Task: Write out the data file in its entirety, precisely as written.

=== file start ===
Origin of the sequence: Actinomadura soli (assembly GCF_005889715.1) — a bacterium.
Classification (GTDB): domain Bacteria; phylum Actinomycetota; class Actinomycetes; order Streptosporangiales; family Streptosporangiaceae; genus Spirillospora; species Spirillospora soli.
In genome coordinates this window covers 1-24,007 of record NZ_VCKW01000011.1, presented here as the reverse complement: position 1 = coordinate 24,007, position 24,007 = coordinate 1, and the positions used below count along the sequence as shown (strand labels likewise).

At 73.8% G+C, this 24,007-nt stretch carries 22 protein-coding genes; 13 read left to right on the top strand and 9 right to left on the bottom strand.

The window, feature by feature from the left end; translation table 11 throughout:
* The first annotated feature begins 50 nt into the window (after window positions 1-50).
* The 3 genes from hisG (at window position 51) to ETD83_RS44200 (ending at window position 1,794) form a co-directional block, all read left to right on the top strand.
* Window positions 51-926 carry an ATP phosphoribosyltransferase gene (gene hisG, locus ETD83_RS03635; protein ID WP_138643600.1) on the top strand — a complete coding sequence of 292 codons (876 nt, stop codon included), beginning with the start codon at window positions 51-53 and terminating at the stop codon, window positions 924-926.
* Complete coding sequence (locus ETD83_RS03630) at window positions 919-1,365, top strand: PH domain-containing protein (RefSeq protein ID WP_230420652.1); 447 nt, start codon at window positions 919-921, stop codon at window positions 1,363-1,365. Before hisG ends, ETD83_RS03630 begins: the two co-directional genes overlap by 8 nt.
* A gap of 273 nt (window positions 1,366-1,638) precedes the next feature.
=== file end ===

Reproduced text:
Origin of the sequence: Actinomadura soli (assembly GCF_005889715.1) — a bacterium.
Classification (GTDB): domain Bacteria; phylum Actinomycetota; class Actinomycetes; order Streptosporangiales; family Streptosporangiaceae; genus Spirillospora; species Spirillospora soli.
In genome coordinates this window covers 1-24,007 of record NZ_VCKW01000011.1, presented here as the reverse complement: position 1 = coordinate 24,007, position 24,007 = coordinate 1, and the positions used below count along the sequence as shown (strand labels likewise).

At 73.8% G+C, this 24,007-nt stretch carries 22 protein-coding genes; 13 read left to right on the top strand and 9 right to left on the bottom strand.

The window, feature by feature from the left end; translation table 11 throughout:
* The first annotated feature begins 50 nt into the window (after window positions 1-50).
* The 3 genes from hisG (at window position 51) to ETD83_RS44200 (ending at window position 1,794) form a co-directional block, all read left to right on the top strand.
* Window positions 51-926 carry an ATP phosphoribosyltransferase gene (gene hisG, locus ETD83_RS03635; protein ID WP_138643600.1) on the top strand — a complete coding sequence of 292 codons (876 nt, stop codon included), beginning with the start codon at window positions 51-53 and terminating at the stop codon, window positions 924-926.
* Complete coding sequence (locus ETD83_RS03630) at window positions 919-1,365, top strand: PH domain-containing protein (RefSeq protein ID WP_230420652.1); 447 nt, start codon at window positions 919-921, stop codon at window positions 1,363-1,365. Before hisG ends, ETD83_RS03630 begins: the two co-directional genes overlap by 8 nt.
* A gap of 273 nt (window positions 1,366-1,638) precedes the next feature.